ATM’s are plentiful and easy to find in Bermuda with may offering 24 hour operation, so withdrawing cash should present no problems. Major credit cards are widely accepted in almost all establishment on the islands, as are travellers cheques.
There is no sales tax, or goods and services tax in Bermuda, so the price which is stated will be the price paid.
What is Bermuda’s Weather?
Bermuda has a very pleasant subtropical climate which is heavily influenced by the warming effects of the Gulf Stream and the warm humid westerly trade winds which ensure warm summers and mild winters. Summertime temperatures rarely exceed 30 Celsius, but the moderate humidity can make it seem even warmer. Winter temperatures average around 20 Celsius, with occasional cold fronts and storms. Because of its position along the Gulf Stream, Bermuda is prone to hurricanes at certain times of the year. Although these can occur at any time between June and November, most have occurred during the months of August, September and November. Visitors shouldn’t be put off by these natural weather patterns as they tend to be infrequent and there is more chance of a tropical storm pounding the US than Bermuda. The only source of fresh water is rainfall, which thankfully is adequate. By law, rainfall is captured from the roofs of buildings and stored in underground tanks often built into the foundations.
Culture of Bermuda
With the blend of a laid back and unhurried lifestyle and a genteel British heritage, the people of Bermuda tend to be warm, relaxed and friendly. Many people from the US refer to Bermuda as ‘little England’ because of its charm, culture and traditions. However visitors from Britain may consider the ambience and culture more American than British.
Tipping is not generally necessary as most restaurants add a 15% service charge to your bill, whilst hotels might add a 10% charge in addition to the 7.25% Government Hotel Occupancy Tax. Tipping taxi drivers 10% of the fair is customary.
Unlike other parts of the world, haggling is not customary in Bermuda, although in some instances politely asking for a better price may bring a favourable result.
With a population of just over 65,000, the main religion is Anglican (23%), Roman Catholics making up 15% and 11% being African Methodist Episcopal, with numerous other Protestant groups making up another 18% of the population.
Being such a small community, Bermudians tend to be polite to each other in public and will usually begin and end any interaction with ‘good morning’ or what ever greeting is appropriate for the time of day.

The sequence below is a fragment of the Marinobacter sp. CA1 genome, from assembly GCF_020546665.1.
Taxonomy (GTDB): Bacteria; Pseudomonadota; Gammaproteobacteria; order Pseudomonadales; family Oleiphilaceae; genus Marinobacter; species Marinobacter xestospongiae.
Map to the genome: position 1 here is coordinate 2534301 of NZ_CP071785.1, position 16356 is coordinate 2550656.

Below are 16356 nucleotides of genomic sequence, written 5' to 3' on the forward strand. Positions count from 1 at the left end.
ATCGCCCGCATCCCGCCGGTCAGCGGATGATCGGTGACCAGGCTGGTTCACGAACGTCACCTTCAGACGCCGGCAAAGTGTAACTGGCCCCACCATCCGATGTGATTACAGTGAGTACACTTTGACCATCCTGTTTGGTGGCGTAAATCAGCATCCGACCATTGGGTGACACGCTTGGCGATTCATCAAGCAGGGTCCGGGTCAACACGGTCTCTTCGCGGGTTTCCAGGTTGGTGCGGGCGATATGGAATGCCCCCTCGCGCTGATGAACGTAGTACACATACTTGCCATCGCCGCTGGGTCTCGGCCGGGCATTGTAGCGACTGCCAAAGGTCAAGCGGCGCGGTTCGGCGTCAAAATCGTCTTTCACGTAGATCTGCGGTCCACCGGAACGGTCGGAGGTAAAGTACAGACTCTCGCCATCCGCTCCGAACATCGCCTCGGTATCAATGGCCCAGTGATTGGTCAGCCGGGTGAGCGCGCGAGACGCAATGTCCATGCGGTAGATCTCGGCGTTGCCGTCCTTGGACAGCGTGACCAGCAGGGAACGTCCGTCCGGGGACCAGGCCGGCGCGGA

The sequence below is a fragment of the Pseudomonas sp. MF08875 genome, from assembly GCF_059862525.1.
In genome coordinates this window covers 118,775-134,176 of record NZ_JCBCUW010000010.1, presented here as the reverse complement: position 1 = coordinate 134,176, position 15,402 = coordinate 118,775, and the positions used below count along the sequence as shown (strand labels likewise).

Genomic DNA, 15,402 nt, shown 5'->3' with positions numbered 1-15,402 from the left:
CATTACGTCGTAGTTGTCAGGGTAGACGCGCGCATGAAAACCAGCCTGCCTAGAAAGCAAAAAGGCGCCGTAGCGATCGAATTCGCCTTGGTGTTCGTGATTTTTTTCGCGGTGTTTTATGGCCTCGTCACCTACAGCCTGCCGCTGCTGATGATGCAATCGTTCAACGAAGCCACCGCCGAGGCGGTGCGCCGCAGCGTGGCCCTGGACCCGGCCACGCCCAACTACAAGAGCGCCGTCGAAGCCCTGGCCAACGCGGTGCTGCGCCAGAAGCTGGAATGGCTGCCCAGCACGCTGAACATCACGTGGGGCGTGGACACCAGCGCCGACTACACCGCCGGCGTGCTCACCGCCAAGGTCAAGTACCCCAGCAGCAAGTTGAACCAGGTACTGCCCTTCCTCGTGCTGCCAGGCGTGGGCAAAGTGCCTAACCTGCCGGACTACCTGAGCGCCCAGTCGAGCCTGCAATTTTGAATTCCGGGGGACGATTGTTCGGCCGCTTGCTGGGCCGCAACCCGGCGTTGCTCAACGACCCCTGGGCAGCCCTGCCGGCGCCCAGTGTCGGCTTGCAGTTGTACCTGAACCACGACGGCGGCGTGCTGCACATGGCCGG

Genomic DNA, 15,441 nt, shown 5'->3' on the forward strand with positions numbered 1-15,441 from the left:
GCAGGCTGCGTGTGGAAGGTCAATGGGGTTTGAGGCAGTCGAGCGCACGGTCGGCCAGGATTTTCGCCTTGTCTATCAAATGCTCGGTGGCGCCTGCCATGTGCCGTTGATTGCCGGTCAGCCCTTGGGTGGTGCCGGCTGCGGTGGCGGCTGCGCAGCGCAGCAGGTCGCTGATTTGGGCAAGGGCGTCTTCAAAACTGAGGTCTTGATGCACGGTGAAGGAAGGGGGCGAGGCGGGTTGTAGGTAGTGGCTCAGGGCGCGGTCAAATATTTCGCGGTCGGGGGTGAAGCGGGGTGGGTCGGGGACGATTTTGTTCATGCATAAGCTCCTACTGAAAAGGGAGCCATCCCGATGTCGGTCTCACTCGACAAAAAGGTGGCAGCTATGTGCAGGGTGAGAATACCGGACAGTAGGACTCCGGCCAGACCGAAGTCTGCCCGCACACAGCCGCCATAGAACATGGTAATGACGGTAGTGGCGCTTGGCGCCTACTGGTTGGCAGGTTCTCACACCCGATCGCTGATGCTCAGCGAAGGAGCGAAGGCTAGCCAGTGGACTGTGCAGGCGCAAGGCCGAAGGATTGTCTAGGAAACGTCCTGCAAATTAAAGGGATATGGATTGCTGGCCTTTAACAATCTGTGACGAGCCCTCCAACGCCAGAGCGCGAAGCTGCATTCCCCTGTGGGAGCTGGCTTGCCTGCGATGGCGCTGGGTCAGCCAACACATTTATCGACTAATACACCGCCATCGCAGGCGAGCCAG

What Languages Are Spoken In Bermuda?
The most widely spoken language in Bermuda is English, with Portuguese being the second most widely used language. Bermudians speak English with a fairly unique and strong accent which may take a little while to become accustomed to.
The international dialling code for Bermuda is +1 441. The international access code to dial outside of Bermuda is 011, followed by the country code. For calls to the US and Canada, simply dial 1 followed by the area code and number. Public phones can be found throughout Bermuda and accept coins, with many also accepting credit cards and locally purchased phone cards. Bermuda operates the GSM mobile telephone network with excellent coverage. Roaming agreements are in place with many overseas providers, but it is also possible to rent handsets from some of the local phone companies.
Although the cost is generally higher than in other parts of the world, internet access is widely available in Bermuda through numerous internet cafes. Additionally, many of the hotels offer both DSL and WiFi connections for guests.
The main Post Office is located at 56 Church Street in the city of Hamilton. Opening Hours are 8am – 5pm Monday to Friday, and 8am – 12pm on Saturday.
Bermuda Transport Options
Bermuda International Airport (LF Wade International Airport) has daily flights to and from a number of US and Canadian cities as well as regular trans-Atlantic flights from the UK.
Because of its small size, there are very few options when it comes to getting around. The cheapest and most popular method is by bus, which is used extensively by locals and tourist alike. The bus service is both extensive and punctual with stops at all of the popular destinations. The buses are either pink or blue and the bus stops are easy to spot too. When heading into the city of Hamilton, look for a stop with a pink striped pole. A pole with blue stripes indicates routes leading away from Hamilton.